Tucson CitizenTucson Citizen

Damaged San Pedro River healing again


U.S. environmental regulations and cooperation from the Mexican government help make the water fit for life once more.

Down on the San Pedro River, a wandering green and blue stripe between north-south mountain ranges in Cochise County, things are looking up after a hundred years of decline.

First, in the 1980s, the water started to run more regularly and clear. Upstream in southernmost Cochise County and across the border near Cananea, Sonora, Mexico, where the San Pedro begins, U.S. environmental regulations and cooperation from the Mexican government helped make the water fit for life.

For decades, mining and agriculture had poisoned all but the river’s hardiest species. But once cleaned up, the water brought life back quickly.

Soon, the old cottonwood trees along the river were perking up, sheltering new trees and undergrowth. Volunteer groups, including inmates from the state’s DUI prison near Douglas, planted saplings. The new trees shot up quickly; some are now 30 feet tall or more, sheltering smaller plant growth.

Sacaton and other native grasses have begun to reclaim the old flood plain on both sides of the San Pedro.

The clear water, thriving vegetation and insect feast, all in the middle of a major flyway for millions of North American migratory birds, have begun attracting species not here for decades. Even wild turkeys are making a comeback.

There has been a surge in the small-mammal populations, too. Now, harrier hawks hunt just above grasstop level, looking for fast food. Larger redtail hawks scan the buffet from higher altitudes. Roadrunners work the deck.

“It is probably the largest intact riparian corridor in the West,’ Rick Gerhart, an Arizona Game and Fish Department biologist, said recently.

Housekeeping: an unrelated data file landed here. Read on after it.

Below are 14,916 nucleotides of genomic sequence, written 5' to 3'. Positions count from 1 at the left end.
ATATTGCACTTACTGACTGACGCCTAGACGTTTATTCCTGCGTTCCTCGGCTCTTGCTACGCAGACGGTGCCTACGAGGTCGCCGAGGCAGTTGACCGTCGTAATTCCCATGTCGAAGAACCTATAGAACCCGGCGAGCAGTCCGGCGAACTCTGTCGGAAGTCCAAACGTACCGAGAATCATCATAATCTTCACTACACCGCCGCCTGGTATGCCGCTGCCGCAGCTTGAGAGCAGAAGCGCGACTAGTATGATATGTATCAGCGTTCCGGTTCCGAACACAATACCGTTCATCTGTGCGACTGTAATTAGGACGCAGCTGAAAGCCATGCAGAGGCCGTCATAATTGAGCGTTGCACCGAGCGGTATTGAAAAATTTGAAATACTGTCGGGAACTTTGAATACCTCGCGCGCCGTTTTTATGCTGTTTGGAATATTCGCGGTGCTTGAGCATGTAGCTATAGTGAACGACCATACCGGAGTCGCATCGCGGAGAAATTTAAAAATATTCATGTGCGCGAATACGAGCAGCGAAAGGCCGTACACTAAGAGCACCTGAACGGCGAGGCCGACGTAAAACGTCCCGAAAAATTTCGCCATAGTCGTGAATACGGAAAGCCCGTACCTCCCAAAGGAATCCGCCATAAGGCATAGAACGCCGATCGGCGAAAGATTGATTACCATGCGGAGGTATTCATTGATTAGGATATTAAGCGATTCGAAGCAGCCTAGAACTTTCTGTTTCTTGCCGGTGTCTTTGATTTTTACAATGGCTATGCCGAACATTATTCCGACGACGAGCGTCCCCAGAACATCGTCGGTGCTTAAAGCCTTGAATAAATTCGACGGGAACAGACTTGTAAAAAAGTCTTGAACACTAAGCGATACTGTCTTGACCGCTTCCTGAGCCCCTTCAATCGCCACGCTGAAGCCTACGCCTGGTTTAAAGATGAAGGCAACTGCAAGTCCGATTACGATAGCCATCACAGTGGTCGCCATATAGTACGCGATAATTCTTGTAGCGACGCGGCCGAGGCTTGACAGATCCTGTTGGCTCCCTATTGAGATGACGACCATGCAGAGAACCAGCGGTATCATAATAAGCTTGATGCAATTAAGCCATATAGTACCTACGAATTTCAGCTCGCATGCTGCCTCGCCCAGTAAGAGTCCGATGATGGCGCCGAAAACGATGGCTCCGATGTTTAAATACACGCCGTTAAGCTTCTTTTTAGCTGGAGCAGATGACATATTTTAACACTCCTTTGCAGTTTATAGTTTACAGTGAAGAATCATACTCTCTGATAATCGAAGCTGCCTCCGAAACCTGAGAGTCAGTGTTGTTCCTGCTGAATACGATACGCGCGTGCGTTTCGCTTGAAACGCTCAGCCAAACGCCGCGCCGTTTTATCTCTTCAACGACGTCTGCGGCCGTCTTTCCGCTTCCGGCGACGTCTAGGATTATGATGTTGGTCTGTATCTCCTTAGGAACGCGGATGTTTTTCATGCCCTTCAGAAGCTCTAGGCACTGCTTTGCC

“Probably two-thirds of the (river-area) species that have been identified in the West have been identified in San Pedro,’ he said.

But the area hasn’t yet regained all its natural biologic momentum. At one time, said Jesse Juen, a resource area manager from the Bureau of Land Management’s Tucson office, locals pulled 3-foot Colorado River squawfish from the San Pedro. He’s seen the pictures showing old-timers holding the so-called Colorado River salmon, heads waist-high, tails brushing the ground.

W.L. Minkley, in “Fishes of Arizona,’ wrote that the Colorado squawfish was seen in the San Pedro as far south as Fairbank, near Sierra Vista, as recently as 1955.

Juen said 13 native fish species once lived in the San Pedro. Some are now extinct everywhere. But some exist elsewhere in the state or can be restocked from hatcheries in Arizona and New Mexico.

Some of the larger species, especially mammals, won’t return without a push start from man – the same species that sent them packing. Wildlife biologists refer to the beaver as a keystone species, one that will alter the San Pedro habitat to the benefit of other species.

The plan is to introduce a few beavers in the next two years.

After the beavers are established, state and federal wildlife experts and public fans of this area hope larger birds of prey, native fish and maybe someday, just maybe, wolves will live here again.

It all started in 1988 with federal legislation designating the San Pedro Riparian National Conservation Area, along the river that flows from Mexico through the broad valley between the Huachuca and Whetstone mountains on the west and the Mule and Dragoon mountains on the east.

On the flat flood plain immediately beside the river, cattle munched the grassland to the nub. Irrigation rigs, fed by rumbling diesel pumps that sucked water from under the river, sprayed the thirsty crops that lived on the soil next to the river – the same soil that was once rich and moist, thanks to the beavers’ stream-widening projects.

Most of the trees were cut for firewood to power mining pumps in the 1800s, say Gerhart and others who have researched the San Pedro’s history.

The turnaround has been remarkable. Gerhart said 365 bird species have been spotted in the conservation area, a project of the U.S. Department of the Interior’s Bureau of Land Management.

The big cottonwoods and mesquites had been cut in the mid- to late 1800s to support mining operations in Tombstone and to make room for grazing and fields.

The Bureau of Reclamation put a halt to grazing along the banks in recent years. Native grasses, such as Sacaton, struggled against Russian thistle (tumbleweed) and the grasses cattlemen preferred. But without the cattle to inadvertently till the soil, the tumbleweed died back and the native grasses flourished.